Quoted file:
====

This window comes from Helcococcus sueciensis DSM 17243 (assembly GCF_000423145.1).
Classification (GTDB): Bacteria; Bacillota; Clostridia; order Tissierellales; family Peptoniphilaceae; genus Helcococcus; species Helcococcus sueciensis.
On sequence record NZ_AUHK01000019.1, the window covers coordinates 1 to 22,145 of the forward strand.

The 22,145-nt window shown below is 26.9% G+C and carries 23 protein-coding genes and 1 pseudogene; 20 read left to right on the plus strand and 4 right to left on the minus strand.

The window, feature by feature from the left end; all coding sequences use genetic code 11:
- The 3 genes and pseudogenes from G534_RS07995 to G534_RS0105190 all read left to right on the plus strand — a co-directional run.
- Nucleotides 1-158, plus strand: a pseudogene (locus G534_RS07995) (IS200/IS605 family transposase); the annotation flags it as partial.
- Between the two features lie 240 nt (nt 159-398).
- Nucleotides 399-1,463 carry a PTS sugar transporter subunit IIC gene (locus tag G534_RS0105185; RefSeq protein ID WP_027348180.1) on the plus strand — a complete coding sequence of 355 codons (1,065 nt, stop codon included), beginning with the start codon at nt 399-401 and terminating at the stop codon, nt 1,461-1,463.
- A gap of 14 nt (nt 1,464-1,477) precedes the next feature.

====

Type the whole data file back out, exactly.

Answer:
This window comes from Helcococcus sueciensis DSM 17243 (assembly GCF_000423145.1).
Classification (GTDB): Bacteria; Bacillota; Clostridia; order Tissierellales; family Peptoniphilaceae; genus Helcococcus; species Helcococcus sueciensis.
On sequence record NZ_AUHK01000019.1, the window covers coordinates 1 to 22,145 of the forward strand.

The 22,145-nt window shown below is 26.9% G+C and carries 23 protein-coding genes and 1 pseudogene; 20 read left to right on the plus strand and 4 right to left on the minus strand.

The window, feature by feature from the left end; all coding sequences use genetic code 11:
- The 3 genes and pseudogenes from G534_RS07995 to G534_RS0105190 all read left to right on the plus strand — a co-directional run.
- Nucleotides 1-158, plus strand: a pseudogene (locus G534_RS07995) (IS200/IS605 family transposase); the annotation flags it as partial.
- Between the two features lie 240 nt (nt 159-398).
- Nucleotides 399-1,463 carry a PTS sugar transporter subunit IIC gene (locus tag G534_RS0105185; RefSeq protein ID WP_027348180.1) on the plus strand — a complete coding sequence of 355 codons (1,065 nt, stop codon included), beginning with the start codon at nt 399-401 and terminating at the stop codon, nt 1,461-1,463.
- A gap of 14 nt (nt 1,464-1,477) precedes the next feature.